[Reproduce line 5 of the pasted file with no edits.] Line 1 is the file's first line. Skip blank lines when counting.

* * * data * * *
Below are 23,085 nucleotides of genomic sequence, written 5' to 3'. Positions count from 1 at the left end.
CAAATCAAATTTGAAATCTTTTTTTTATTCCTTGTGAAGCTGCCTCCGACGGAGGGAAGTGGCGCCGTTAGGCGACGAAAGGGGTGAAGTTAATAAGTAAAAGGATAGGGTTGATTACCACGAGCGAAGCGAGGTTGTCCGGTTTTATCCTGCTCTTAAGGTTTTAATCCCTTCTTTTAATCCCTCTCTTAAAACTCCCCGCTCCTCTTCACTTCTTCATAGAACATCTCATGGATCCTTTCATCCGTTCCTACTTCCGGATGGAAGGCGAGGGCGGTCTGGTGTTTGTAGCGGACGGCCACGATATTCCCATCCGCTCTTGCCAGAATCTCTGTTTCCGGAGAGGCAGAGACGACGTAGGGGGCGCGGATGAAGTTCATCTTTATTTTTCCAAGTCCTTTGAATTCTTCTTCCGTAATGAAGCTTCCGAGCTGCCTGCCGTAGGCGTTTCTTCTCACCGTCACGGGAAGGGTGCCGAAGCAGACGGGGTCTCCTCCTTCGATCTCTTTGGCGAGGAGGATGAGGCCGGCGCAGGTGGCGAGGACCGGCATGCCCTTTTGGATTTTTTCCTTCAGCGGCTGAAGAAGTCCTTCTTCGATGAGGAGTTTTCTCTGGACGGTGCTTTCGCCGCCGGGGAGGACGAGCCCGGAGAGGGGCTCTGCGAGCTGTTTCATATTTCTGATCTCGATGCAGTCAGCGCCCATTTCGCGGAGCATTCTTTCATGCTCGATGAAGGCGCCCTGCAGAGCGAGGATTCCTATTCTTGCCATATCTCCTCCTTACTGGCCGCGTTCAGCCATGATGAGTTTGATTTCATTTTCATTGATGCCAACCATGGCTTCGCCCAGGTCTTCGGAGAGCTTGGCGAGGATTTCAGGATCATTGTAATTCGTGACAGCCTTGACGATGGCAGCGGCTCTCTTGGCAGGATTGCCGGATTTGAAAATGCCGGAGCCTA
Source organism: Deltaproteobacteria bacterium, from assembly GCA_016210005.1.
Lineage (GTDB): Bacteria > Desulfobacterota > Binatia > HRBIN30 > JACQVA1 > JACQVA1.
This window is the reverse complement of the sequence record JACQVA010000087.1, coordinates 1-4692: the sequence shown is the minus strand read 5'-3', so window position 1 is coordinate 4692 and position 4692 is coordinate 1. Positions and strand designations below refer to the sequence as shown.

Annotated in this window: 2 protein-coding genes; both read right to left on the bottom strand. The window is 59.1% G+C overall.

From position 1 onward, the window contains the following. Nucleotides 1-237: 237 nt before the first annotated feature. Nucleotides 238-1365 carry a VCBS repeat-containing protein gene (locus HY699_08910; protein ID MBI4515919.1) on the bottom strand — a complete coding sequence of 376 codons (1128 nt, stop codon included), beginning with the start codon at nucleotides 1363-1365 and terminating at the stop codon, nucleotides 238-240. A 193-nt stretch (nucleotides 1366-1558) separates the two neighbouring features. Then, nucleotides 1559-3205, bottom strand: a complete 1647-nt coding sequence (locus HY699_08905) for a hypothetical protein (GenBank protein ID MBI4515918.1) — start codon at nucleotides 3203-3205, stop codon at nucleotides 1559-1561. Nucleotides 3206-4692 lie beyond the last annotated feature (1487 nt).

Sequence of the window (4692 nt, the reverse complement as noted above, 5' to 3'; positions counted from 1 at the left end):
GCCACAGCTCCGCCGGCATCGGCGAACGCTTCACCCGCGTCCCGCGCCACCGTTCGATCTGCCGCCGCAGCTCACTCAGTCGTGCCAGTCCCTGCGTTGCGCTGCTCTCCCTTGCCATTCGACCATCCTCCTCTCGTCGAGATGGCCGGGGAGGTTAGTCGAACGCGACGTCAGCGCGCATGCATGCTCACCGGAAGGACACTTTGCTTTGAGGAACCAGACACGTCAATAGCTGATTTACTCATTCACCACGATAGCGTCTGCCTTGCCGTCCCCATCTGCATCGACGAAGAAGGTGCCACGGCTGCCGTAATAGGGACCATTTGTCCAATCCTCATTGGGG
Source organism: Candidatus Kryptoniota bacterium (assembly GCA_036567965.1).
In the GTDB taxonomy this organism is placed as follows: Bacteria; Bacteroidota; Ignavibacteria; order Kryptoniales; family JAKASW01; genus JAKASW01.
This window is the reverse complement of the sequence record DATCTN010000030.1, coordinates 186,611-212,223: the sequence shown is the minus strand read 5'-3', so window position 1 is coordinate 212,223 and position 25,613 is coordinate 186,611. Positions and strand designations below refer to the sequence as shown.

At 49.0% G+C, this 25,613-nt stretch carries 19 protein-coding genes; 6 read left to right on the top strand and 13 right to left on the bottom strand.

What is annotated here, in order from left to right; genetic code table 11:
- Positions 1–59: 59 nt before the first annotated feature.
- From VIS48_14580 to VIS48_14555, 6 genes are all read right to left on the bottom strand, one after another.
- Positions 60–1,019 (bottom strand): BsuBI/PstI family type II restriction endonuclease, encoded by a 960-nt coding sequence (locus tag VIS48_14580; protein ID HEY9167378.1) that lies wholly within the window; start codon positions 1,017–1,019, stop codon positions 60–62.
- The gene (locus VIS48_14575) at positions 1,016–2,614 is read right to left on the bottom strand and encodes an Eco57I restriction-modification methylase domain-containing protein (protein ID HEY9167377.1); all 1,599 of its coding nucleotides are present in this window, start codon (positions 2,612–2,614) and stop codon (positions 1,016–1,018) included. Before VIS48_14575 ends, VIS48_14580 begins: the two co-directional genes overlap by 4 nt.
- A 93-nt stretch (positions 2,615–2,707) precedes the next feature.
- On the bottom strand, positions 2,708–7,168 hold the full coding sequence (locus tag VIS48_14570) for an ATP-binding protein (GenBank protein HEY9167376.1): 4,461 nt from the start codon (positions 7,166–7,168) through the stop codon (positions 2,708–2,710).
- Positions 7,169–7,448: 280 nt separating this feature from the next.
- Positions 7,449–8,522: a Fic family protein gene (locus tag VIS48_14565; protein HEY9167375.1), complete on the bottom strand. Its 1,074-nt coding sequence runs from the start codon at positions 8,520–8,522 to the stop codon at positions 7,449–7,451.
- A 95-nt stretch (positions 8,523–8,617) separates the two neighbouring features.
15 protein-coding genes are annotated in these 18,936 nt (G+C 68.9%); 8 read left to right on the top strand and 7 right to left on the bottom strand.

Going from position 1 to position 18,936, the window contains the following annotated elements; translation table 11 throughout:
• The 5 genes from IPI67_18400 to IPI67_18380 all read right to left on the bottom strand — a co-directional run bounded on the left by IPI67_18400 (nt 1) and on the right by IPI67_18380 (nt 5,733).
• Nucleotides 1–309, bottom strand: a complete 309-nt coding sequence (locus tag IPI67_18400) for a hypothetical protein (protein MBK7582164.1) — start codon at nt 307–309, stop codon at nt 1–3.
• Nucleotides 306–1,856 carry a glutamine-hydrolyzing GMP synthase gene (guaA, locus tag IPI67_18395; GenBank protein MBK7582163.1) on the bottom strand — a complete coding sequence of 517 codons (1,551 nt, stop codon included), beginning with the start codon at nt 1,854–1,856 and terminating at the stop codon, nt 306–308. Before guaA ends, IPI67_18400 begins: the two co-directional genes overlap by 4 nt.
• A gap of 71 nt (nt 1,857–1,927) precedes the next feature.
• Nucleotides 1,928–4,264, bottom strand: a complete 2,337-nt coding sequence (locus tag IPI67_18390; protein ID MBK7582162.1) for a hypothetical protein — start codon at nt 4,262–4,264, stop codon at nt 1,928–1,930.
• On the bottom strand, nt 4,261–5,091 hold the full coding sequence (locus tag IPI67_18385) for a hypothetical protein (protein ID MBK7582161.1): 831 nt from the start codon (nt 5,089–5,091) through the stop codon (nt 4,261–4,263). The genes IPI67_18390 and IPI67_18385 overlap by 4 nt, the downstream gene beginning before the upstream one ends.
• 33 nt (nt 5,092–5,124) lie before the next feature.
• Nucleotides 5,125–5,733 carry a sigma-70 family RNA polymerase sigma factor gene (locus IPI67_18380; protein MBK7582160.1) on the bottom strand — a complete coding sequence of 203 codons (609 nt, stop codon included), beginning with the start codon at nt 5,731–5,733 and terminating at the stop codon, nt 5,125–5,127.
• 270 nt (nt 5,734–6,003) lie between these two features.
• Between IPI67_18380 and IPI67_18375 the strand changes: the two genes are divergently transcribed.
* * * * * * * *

This window is the reverse complement of the sequence record JACQVA010000087.1, coordinates 1-4692: the sequence shown is the minus strand read 5'-3', so window position 1 is coordinate 4692 and position 4692 is coordinate 1. Positions and strand designations below refer to the sequence as shown.